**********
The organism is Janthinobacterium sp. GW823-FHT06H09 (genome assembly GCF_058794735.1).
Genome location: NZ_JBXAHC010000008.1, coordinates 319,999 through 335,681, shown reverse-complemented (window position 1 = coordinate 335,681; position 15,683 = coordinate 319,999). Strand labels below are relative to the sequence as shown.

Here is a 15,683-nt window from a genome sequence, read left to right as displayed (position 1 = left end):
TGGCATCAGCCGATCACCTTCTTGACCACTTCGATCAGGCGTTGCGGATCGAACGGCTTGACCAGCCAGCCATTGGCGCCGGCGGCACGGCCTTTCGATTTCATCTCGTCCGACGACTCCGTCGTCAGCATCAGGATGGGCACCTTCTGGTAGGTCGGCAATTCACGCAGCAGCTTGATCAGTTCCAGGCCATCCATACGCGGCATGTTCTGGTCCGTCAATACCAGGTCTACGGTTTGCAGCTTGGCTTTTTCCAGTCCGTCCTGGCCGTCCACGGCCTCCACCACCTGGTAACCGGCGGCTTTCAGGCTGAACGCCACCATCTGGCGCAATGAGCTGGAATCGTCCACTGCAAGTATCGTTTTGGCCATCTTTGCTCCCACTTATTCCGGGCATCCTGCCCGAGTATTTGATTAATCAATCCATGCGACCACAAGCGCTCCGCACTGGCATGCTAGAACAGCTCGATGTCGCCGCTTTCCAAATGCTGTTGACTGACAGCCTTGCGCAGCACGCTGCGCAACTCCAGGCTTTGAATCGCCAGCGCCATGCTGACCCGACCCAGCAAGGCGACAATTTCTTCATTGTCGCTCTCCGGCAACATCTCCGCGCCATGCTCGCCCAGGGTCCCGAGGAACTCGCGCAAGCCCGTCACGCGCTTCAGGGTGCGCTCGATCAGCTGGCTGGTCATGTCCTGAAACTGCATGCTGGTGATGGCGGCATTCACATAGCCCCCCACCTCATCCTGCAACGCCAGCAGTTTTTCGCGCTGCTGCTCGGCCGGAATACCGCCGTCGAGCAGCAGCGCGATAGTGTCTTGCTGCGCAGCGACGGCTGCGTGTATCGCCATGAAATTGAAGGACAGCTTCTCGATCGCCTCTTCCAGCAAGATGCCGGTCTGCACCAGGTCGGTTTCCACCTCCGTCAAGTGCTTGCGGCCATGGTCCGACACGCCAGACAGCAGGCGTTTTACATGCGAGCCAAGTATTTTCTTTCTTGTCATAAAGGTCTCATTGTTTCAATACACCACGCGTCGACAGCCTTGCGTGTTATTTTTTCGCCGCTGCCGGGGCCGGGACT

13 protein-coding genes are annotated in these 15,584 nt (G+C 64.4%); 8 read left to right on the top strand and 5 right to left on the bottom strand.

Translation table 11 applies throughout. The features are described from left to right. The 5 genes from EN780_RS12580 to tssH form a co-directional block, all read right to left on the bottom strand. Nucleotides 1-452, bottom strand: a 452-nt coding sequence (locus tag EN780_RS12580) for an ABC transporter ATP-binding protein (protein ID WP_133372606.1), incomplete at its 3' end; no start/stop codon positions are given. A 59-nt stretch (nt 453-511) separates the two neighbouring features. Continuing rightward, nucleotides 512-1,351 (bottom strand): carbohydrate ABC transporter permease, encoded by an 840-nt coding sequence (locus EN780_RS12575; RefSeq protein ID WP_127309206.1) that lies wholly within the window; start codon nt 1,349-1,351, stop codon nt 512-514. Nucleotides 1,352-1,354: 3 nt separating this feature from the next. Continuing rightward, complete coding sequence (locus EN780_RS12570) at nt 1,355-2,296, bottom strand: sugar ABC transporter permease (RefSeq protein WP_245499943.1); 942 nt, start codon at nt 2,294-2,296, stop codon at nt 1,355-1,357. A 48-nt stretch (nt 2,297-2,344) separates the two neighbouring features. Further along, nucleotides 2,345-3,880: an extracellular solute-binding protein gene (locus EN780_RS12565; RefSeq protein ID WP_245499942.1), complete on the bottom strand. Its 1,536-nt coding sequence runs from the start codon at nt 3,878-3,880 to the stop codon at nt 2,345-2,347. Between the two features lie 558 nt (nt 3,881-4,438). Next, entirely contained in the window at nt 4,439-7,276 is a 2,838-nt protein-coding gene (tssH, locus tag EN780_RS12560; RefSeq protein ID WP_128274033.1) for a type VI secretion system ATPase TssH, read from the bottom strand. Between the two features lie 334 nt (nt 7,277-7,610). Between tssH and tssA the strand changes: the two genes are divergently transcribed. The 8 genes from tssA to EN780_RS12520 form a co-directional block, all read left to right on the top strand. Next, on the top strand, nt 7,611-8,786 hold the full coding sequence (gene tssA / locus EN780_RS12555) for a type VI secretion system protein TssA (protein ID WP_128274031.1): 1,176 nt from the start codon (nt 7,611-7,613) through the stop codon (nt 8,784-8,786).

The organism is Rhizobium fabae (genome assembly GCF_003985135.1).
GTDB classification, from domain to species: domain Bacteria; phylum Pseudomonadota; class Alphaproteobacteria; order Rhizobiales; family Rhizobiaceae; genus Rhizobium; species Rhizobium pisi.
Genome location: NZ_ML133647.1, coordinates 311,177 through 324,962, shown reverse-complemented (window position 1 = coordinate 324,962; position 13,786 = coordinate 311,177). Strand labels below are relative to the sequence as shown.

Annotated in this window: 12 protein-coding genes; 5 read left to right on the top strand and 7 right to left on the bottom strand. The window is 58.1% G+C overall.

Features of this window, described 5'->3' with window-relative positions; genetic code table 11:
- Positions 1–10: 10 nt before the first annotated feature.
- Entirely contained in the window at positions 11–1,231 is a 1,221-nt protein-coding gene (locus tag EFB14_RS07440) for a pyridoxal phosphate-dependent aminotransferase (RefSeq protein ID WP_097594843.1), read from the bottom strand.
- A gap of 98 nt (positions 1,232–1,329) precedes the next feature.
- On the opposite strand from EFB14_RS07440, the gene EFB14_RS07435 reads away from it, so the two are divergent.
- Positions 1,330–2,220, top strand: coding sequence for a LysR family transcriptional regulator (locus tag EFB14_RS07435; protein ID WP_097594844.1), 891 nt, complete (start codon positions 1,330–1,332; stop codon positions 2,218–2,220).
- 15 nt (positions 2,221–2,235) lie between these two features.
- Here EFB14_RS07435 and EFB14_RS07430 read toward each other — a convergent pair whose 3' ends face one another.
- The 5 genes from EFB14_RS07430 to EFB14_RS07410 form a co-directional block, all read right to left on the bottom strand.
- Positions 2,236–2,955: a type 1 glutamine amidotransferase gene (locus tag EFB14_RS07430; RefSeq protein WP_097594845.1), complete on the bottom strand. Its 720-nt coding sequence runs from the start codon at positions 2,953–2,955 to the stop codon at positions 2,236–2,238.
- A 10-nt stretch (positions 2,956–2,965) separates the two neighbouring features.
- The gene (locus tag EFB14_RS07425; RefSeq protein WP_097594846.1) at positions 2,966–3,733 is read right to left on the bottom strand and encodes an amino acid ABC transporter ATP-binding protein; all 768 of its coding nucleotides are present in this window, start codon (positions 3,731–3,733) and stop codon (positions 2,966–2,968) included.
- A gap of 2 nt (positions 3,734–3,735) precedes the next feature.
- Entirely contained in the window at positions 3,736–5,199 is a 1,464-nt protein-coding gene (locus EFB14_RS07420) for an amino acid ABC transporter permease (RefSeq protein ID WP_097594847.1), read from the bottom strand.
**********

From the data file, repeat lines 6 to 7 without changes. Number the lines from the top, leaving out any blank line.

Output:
Translation table 11 applies throughout. The features are described from left to right. The 5 genes from EN780_RS12580 to tssH form a co-directional block, all read right to left on the bottom strand. Nucleotides 1-452, bottom strand: a 452-nt coding sequence (locus tag EN780_RS12580) for an ABC transporter ATP-binding protein (protein ID WP_133372606.1), incomplete at its 3' end; no start/stop codon positions are given. A 59-nt stretch (nt 453-511) separates the two neighbouring features. Continuing rightward, nucleotides 512-1,351 (bottom strand): carbohydrate ABC transporter permease, encoded by an 840-nt coding sequence (locus EN780_RS12575; RefSeq protein ID WP_127309206.1) that lies wholly within the window; start codon nt 1,349-1,351, stop codon nt 512-514. Nucleotides 1,352-1,354: 3 nt separating this feature from the next. Continuing rightward, complete coding sequence (locus EN780_RS12570) at nt 1,355-2,296, bottom strand: sugar ABC transporter permease (RefSeq protein WP_245499943.1); 942 nt, start codon at nt 2,294-2,296, stop codon at nt 1,355-1,357. A 48-nt stretch (nt 2,297-2,344) separates the two neighbouring features. Further along, nucleotides 2,345-3,880: an extracellular solute-binding protein gene (locus EN780_RS12565; RefSeq protein ID WP_245499942.1), complete on the bottom strand. Its 1,536-nt coding sequence runs from the start codon at nt 3,878-3,880 to the stop codon at nt 2,345-2,347. Between the two features lie 558 nt (nt 3,881-4,438). Next, entirely contained in the window at nt 4,439-7,276 is a 2,838-nt protein-coding gene (tssH, locus tag EN780_RS12560; RefSeq protein ID WP_128274033.1) for a type VI secretion system ATPase TssH, read from the bottom strand. Between the two features lie 334 nt (nt 7,277-7,610). Between tssH and tssA the strand changes: the two genes are divergently transcribed. The 8 genes from tssA to EN780_RS12520 form a co-directional block, all read left to right on the top strand. Next, on the top strand, nt 7,611-8,786 hold the full coding sequence (gene tssA / locus EN780_RS12555) for a type VI secretion system protein TssA (protein ID WP_128274031.1): 1,176 nt from the start codon (nt 7,611-7,613) through the stop codon (nt 8,784-8,786).

The organism is Rhizobium fabae (genome assembly GCF_003985135.1).